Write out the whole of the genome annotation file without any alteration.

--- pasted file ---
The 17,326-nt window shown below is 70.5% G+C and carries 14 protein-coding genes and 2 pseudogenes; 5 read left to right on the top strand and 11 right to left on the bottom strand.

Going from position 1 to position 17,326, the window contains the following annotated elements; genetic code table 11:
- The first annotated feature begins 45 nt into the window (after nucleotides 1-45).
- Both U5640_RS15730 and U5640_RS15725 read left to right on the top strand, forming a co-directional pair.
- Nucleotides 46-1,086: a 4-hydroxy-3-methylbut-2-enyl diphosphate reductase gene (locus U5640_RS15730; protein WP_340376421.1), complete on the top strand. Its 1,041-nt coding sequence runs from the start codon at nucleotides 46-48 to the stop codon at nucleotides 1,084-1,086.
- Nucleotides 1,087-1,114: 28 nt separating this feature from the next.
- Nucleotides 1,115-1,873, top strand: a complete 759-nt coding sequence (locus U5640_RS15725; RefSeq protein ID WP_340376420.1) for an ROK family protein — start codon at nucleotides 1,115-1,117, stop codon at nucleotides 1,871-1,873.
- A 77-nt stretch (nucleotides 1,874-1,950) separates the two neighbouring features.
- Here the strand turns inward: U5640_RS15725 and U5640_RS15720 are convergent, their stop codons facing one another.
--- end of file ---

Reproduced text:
The 17,326-nt window shown below is 70.5% G+C and carries 14 protein-coding genes and 2 pseudogenes; 5 read left to right on the top strand and 11 right to left on the bottom strand.

Going from position 1 to position 17,326, the window contains the following annotated elements; genetic code table 11:
- The first annotated feature begins 45 nt into the window (after nucleotides 1-45).
- Both U5640_RS15730 and U5640_RS15725 read left to right on the top strand, forming a co-directional pair.
- Nucleotides 46-1,086: a 4-hydroxy-3-methylbut-2-enyl diphosphate reductase gene (locus U5640_RS15730; protein WP_340376421.1), complete on the top strand. Its 1,041-nt coding sequence runs from the start codon at nucleotides 46-48 to the stop codon at nucleotides 1,084-1,086.
- Nucleotides 1,087-1,114: 28 nt separating this feature from the next.
- Nucleotides 1,115-1,873, top strand: a complete 759-nt coding sequence (locus U5640_RS15725; RefSeq protein ID WP_340376420.1) for an ROK family protein — start codon at nucleotides 1,115-1,117, stop codon at nucleotides 1,871-1,873.
- A 77-nt stretch (nucleotides 1,874-1,950) separates the two neighbouring features.
- Here the strand turns inward: U5640_RS15725 and U5640_RS15720 are convergent, their stop codons facing one another.